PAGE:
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Preparing for Your Child’s Surgery

Prepare yourself for your child’s surgery. Parents who can control their worries and be as relaxed as possible send the message to their child that everything will be okay.

Talk with your child about his/her trip to the hospital and upcoming surgery. Use simple words that your child understands and be honest. This will help your child trust you and the staff at Mass. Eye and Ear. Ask your child what he/she is thinking or feeling about the surgery, and answer any questions you can. Use the following information as a guideline for talking to your child about surgery.

Toddlers (1 to 3 years old)

Young children do not understand time the same way older children and adults do. Preparation one month or even one week ahead may be too abstract and may not be helpful, so it is best to talk to your child one or two days before surgery. Help your child feel like he has some control by allowing him to choose a favorite stuffed animal, blanket or toy to bring to the hospital. It is normal for toddlers to become fussy and have changes in their behavior; it is helpful it you can remain calm and patient with your child.

Preschoolers (4 to 5 years old)

Preschool aged children will benefit from preparation three to four days before surgery. Use simple words to explain to your child what will happen without too many details, as she will most likely be very curious. Preschool age children can have fantasies about the hospital experience and will use their imagination because they do not know what to expect. They often think that they did something to cause the surgery, or they may become angry at parents and caregivers. It is important to tell your child that the surgery is no one’s fault, and that it is OK to tell you how she is feeling. Use soft words to describe experiences. Tell them they may be “sore” and want to say “ouch” instead of saying something will “hurt.” Avoid the term “put to sleep” which could be associated with putting a pet to sleep. You could say “special kind of sleep” or “help you take a nap.” Reading books with pictures of medical equipment and using play medical kits are great ways for your preschool child to explore feelings. Click here for a list of recommended books.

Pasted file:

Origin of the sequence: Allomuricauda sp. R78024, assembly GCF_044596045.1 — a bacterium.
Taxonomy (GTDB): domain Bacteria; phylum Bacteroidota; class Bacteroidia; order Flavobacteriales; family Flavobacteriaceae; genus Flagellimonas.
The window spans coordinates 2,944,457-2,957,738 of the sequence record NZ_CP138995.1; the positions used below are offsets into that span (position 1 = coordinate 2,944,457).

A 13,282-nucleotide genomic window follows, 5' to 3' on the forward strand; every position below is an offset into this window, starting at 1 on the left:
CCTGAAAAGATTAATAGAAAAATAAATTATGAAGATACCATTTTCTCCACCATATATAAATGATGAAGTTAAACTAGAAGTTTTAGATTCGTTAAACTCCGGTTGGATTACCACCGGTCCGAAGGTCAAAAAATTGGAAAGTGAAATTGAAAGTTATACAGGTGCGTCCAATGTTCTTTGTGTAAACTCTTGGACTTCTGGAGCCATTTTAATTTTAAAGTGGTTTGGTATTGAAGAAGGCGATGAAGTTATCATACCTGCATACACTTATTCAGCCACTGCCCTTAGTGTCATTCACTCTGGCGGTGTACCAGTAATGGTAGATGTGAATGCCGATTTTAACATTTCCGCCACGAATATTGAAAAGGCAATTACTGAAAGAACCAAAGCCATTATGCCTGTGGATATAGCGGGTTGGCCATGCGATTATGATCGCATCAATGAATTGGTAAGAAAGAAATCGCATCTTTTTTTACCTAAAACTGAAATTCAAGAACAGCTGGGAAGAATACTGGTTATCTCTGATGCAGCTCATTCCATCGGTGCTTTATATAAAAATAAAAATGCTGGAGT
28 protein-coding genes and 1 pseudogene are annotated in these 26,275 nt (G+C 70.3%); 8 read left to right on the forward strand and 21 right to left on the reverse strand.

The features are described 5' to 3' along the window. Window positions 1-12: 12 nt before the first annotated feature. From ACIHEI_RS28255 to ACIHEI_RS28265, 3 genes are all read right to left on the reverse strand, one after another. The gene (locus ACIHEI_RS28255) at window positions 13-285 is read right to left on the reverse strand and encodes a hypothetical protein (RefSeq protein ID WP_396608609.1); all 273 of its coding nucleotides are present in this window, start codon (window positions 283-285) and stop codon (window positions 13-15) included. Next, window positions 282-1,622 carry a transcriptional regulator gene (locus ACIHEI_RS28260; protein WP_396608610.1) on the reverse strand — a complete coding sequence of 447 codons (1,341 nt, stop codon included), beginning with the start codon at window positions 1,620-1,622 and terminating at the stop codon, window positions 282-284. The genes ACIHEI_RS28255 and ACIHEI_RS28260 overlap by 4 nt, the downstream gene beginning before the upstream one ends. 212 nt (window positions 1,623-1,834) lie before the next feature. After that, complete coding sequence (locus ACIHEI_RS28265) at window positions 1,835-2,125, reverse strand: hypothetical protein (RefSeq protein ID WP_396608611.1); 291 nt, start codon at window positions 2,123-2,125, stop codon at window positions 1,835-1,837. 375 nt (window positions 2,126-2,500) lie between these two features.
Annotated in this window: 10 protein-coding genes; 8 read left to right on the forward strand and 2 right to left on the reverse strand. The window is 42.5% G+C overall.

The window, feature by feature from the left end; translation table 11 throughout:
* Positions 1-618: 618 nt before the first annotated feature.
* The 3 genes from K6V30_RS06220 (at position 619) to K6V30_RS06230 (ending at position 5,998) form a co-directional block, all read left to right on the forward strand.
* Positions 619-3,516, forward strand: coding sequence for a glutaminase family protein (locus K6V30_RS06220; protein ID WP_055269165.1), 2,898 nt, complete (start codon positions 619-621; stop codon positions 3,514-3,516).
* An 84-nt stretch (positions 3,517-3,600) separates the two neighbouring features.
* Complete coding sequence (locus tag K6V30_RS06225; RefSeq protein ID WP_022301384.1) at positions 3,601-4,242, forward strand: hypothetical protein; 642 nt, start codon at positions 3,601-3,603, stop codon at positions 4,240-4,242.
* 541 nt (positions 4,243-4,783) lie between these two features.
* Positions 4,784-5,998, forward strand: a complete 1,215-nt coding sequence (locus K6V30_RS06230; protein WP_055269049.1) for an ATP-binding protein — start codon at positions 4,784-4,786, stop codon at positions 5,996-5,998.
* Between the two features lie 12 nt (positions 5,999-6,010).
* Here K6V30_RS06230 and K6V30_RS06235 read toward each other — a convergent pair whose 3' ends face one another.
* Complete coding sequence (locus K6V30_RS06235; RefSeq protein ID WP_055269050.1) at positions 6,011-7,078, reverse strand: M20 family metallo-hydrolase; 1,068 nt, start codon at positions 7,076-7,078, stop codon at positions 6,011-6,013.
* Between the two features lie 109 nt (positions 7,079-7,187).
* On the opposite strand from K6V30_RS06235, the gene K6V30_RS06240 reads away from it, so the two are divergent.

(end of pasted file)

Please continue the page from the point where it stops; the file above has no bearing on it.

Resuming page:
School-age Children (6 to 12 years old)

School-aged children can be told about surgery one or two weeks ahead of time. School aged children often worry that they will wake up during surgery. Explain to your child that there is a doctor whose job it is to make sure that he stays asleep and does not feel anything during the surgery. Your child may also worry that the surgery will change the way he looks, so it is best to give him details about what will happen before, during and after the surgery. Talk to your child about the experience in sensory terms – what he may hear, smell, see, touch, etc. It is normal for your child to become angry or quiet, or to exhibit different behaviors. Be supportive and treat your child as normally as possible.

Adolescents (13 years and older)

Involve your teenager in the planning, discussions and decisions of the surgery, as she is very aware of her body and how it works. The biggest worry for an adolescent is how the surgery may change the way she looks and how it will affect daily activities with her friends. Encourage your adolescent to write down or ask any questions she may have. Discuss her fears and be completely honest. Adolescents are looking for more independence, and being in the hospital may make them feel less independent. Help her by giving her some feeling of control during her hospital stay.

Children do better with surgery and anesthesia when they are well prepared. Be honest with your child in a way that is appropriate for their age and personality. Keep in mind their developmental level, as well as any past medical experiences.

Involve your child’s siblings in the preparation activities. This will ensure that they feel involved even though they cannot be at the hospital during the surgery. It is important that you be able to give the child having surgery all of your attention, so we ask that you please leave siblings at home.

Be sure to follow the food and drink guidelines provided to you by your surgeon’s office. Remember not to eat and drink around your child or other children on the Pediatric Unit as they are all not allowed to eat before surgery.

Pre-Admission Teaching Tours

For more information about how to prepare your child for surgery, contact the Child Life Specialist at 617-573-4184. Pre-Admissions Teaching Tours are also available to patients and their families. Please call to schedule an appointment. 

Important Information for Parents  

Please click on the links below for important information you will need to review before your surgery.

Letter to Parent/Guardian

Pre-Operative Guide for Pediatric Patients and Their Families

Infection Prevention Tips

Medication List

Main Campus Map and Directions (243 Charles Street, Boston Campus)

Our Pediatric Patients are Special